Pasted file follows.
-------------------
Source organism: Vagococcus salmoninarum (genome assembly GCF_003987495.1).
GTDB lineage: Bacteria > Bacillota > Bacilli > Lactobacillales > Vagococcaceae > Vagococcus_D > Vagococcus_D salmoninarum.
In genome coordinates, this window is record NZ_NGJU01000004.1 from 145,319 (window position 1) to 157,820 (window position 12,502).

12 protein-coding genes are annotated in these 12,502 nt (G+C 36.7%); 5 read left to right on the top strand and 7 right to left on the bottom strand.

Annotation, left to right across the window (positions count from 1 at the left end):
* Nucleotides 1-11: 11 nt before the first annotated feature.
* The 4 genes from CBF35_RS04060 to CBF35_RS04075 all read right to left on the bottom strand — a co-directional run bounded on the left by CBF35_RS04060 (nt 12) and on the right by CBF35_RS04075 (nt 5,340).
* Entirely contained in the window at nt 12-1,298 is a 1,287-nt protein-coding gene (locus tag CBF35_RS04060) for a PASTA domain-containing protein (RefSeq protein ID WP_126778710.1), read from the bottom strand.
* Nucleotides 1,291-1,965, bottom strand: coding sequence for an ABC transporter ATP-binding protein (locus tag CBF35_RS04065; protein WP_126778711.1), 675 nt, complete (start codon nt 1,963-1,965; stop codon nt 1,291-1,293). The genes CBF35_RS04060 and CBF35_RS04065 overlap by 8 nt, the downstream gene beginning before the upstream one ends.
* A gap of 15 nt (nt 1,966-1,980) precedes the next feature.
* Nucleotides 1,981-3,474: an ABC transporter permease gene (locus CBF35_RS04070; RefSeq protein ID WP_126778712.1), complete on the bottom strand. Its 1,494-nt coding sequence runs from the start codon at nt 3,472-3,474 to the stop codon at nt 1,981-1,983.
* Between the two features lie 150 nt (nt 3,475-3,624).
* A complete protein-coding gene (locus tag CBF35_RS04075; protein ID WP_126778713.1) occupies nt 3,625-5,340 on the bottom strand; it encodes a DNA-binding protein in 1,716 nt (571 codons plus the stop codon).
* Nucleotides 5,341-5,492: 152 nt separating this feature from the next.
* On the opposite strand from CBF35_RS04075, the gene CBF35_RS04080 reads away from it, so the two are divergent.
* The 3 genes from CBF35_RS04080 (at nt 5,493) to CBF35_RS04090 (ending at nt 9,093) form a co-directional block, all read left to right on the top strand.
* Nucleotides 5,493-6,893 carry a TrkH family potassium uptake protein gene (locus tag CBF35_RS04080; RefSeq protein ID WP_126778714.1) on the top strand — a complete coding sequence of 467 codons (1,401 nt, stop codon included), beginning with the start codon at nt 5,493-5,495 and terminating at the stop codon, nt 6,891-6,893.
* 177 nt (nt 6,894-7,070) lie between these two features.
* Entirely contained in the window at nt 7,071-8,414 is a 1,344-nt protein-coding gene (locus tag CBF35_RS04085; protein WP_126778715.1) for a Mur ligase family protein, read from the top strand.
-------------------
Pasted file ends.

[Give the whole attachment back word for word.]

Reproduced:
Source organism: Vagococcus salmoninarum (genome assembly GCF_003987495.1).
GTDB lineage: Bacteria > Bacillota > Bacilli > Lactobacillales > Vagococcaceae > Vagococcus_D > Vagococcus_D salmoninarum.
In genome coordinates, this window is record NZ_NGJU01000004.1 from 145,319 (window position 1) to 157,820 (window position 12,502).

12 protein-coding genes are annotated in these 12,502 nt (G+C 36.7%); 5 read left to right on the top strand and 7 right to left on the bottom strand.

Annotation, left to right across the window (positions count from 1 at the left end):
* Nucleotides 1-11: 11 nt before the first annotated feature.
* The 4 genes from CBF35_RS04060 to CBF35_RS04075 all read right to left on the bottom strand — a co-directional run bounded on the left by CBF35_RS04060 (nt 12) and on the right by CBF35_RS04075 (nt 5,340).
* Entirely contained in the window at nt 12-1,298 is a 1,287-nt protein-coding gene (locus tag CBF35_RS04060) for a PASTA domain-containing protein (RefSeq protein ID WP_126778710.1), read from the bottom strand.
* Nucleotides 1,291-1,965, bottom strand: coding sequence for an ABC transporter ATP-binding protein (locus tag CBF35_RS04065; protein WP_126778711.1), 675 nt, complete (start codon nt 1,963-1,965; stop codon nt 1,291-1,293). The genes CBF35_RS04060 and CBF35_RS04065 overlap by 8 nt, the downstream gene beginning before the upstream one ends.
* A gap of 15 nt (nt 1,966-1,980) precedes the next feature.
* Nucleotides 1,981-3,474: an ABC transporter permease gene (locus CBF35_RS04070; RefSeq protein ID WP_126778712.1), complete on the bottom strand. Its 1,494-nt coding sequence runs from the start codon at nt 3,472-3,474 to the stop codon at nt 1,981-1,983.
* Between the two features lie 150 nt (nt 3,475-3,624).
* A complete protein-coding gene (locus tag CBF35_RS04075; protein ID WP_126778713.1) occupies nt 3,625-5,340 on the bottom strand; it encodes a DNA-binding protein in 1,716 nt (571 codons plus the stop codon).
* Nucleotides 5,341-5,492: 152 nt separating this feature from the next.
* On the opposite strand from CBF35_RS04075, the gene CBF35_RS04080 reads away from it, so the two are divergent.
* The 3 genes from CBF35_RS04080 (at nt 5,493) to CBF35_RS04090 (ending at nt 9,093) form a co-directional block, all read left to right on the top strand.
* Nucleotides 5,493-6,893 carry a TrkH family potassium uptake protein gene (locus tag CBF35_RS04080; RefSeq protein ID WP_126778714.1) on the top strand — a complete coding sequence of 467 codons (1,401 nt, stop codon included), beginning with the start codon at nt 5,493-5,495 and terminating at the stop codon, nt 6,891-6,893.
* 177 nt (nt 6,894-7,070) lie between these two features.
* Entirely contained in the window at nt 7,071-8,414 is a 1,344-nt protein-coding gene (locus tag CBF35_RS04085; protein WP_126778715.1) for a Mur ligase family protein, read from the top strand.